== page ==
Management of Isolated Atlas Fractures: A Retrospective Study of 65 Patients

Hyun Su Kim, Michael Brendan Cloney, Tyler Robert Koski, Zachary Adam Smith, Nader S Dahdaleh*

*Corresponding author for this work

Research output: Contribution to journalArticle

3 Scopus citations

Abstract

Background: Jefferson fractures, or burst fractures of the C1 vertebra, can be managed surgically or conservatively, depending on their stability. Methods: We identified all patients who were treated for a C1 fracture at our institution between 1999 and 2016 for retrospective analysis. Patients with any other concurrent cervical fractures or nontraumatic etiology of fracture were excluded. Stability was defined as either lateral mass displacement ≥7 mm on computed tomography or presence of transverse atlantal ligament disruption on magnetic resonance imaging. We collected data on patients' demographic, clinical, and radiographic presentation and identified variables independently associated with instability at presentation and failure to achieve fusion at follow-up. Results: We identified 65 patients. On multivariable regression, instability at presentation was independently associated with atlantodens interval (odds ratio [OR] 2.357, 95% confidence interval [CI] [0.0629-1.271], P = 0.099) and type 3 fracture (OR 6.081, 95% CI [1.068-34.612], P = 0.042). Failure to achieve fusion was independently associated with age (OR 1.226, 95% CI [1.007-1.495], P = 0.043), motor vehicle collision as mechanism of injury (OR 22834.3, 95% CI [3.135-1.66e8], P = 0.027), and type 2 fracture (OR 168.537, 95% CI [1.743-16292.92], P = 0.028). Type 3 fracture was positively associated with halo vest for management (OR 17.171, 95% CI [2.882-102.289], P = 0.002) and negatively associated with a rigid cervical collar for management (OR 0.0616, 95% CI [0.0104-0.3653], P = 0.002). All 4 patients who underwent surgery presented with unstable fracture (P = 0.0187). Conclusions: Atlantodens interval, mechanism of injury, and fracture type affect Jefferson fracture management decisions and outcomes, including instability at presentation and fusion at follow-up. Most fractures were managed nonsurgically regardless of stability.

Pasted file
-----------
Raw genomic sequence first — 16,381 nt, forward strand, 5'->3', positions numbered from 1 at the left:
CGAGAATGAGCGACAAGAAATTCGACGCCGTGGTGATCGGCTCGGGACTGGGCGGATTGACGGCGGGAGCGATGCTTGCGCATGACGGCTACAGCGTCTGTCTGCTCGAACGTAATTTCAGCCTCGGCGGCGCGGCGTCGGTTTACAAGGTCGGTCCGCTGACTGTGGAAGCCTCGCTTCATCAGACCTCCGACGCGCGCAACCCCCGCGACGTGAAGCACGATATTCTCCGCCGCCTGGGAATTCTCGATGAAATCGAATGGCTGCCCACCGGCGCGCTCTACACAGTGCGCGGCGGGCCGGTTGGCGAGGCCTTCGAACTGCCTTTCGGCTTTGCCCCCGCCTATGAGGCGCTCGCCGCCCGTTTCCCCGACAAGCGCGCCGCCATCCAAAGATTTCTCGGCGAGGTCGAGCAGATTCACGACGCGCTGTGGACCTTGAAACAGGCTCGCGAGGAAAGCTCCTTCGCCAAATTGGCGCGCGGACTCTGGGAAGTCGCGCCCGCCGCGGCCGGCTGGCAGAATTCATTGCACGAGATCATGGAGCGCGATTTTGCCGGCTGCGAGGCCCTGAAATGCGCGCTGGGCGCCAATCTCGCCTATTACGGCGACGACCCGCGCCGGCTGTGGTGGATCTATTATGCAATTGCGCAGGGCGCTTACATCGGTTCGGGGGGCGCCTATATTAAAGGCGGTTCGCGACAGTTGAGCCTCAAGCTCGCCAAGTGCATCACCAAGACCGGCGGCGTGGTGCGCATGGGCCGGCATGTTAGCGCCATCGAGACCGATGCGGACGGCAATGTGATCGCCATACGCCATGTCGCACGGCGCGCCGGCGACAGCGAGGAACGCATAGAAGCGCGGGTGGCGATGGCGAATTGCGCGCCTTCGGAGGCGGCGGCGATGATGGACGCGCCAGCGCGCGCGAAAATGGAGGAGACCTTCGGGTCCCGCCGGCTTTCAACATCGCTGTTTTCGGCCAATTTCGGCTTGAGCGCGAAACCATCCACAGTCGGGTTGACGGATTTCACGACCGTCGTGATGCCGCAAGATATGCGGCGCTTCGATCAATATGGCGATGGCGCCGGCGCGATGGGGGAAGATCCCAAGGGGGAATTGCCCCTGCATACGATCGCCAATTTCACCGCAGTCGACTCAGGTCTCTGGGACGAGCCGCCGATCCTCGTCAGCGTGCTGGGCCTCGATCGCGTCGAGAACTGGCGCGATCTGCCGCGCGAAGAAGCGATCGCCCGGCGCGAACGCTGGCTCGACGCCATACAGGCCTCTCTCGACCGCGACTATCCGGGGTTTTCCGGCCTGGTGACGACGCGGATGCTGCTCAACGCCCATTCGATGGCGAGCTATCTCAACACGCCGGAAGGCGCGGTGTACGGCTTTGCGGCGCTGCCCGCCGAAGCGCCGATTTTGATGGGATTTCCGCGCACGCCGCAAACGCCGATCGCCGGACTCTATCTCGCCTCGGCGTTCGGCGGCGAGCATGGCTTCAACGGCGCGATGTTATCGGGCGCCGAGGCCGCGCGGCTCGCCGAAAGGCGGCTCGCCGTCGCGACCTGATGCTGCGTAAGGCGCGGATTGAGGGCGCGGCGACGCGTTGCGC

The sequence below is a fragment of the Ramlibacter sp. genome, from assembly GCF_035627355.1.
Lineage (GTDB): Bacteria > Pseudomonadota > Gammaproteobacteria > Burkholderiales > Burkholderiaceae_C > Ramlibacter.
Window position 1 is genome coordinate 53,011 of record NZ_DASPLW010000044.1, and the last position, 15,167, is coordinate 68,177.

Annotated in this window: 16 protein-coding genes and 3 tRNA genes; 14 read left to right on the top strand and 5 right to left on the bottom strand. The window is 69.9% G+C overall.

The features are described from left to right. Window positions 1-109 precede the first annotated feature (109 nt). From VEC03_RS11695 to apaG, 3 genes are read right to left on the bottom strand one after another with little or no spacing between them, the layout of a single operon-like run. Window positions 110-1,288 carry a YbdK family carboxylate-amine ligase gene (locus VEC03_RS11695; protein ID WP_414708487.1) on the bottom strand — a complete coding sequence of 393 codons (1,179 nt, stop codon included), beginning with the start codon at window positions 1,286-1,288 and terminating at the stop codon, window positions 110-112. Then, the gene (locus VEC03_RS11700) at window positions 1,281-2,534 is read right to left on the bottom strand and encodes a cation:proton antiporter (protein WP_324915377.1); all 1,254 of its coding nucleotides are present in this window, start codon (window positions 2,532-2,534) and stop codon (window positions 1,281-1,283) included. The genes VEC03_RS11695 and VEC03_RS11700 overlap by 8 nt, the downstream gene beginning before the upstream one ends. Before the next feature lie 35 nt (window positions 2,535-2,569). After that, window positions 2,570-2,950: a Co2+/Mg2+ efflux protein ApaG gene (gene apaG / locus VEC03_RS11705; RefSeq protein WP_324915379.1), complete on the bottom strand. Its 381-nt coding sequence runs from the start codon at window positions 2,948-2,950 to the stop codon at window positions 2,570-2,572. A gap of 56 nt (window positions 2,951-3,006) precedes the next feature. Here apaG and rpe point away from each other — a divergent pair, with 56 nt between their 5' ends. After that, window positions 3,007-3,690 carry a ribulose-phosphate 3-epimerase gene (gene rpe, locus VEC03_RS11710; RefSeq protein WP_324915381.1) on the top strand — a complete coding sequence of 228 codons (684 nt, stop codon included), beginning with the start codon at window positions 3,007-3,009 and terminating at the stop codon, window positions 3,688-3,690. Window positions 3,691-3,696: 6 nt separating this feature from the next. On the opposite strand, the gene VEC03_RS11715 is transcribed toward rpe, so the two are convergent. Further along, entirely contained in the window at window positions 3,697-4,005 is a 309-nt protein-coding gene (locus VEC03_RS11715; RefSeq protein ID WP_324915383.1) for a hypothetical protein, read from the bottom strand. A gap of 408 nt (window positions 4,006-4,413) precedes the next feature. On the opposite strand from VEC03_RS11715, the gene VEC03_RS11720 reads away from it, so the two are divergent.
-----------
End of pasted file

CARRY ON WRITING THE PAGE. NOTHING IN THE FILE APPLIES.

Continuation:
Original languageEnglish (US)
JournalWorld Neurosurgery
DOIs
StateAccepted/In press - Jan 1 2018

Keywords

  • Atlas
  • C1
  • Fracture
  • Jefferson fracture
  • Spine

ASJC Scopus subject areas

  • Surgery
  • Clinical Neurology

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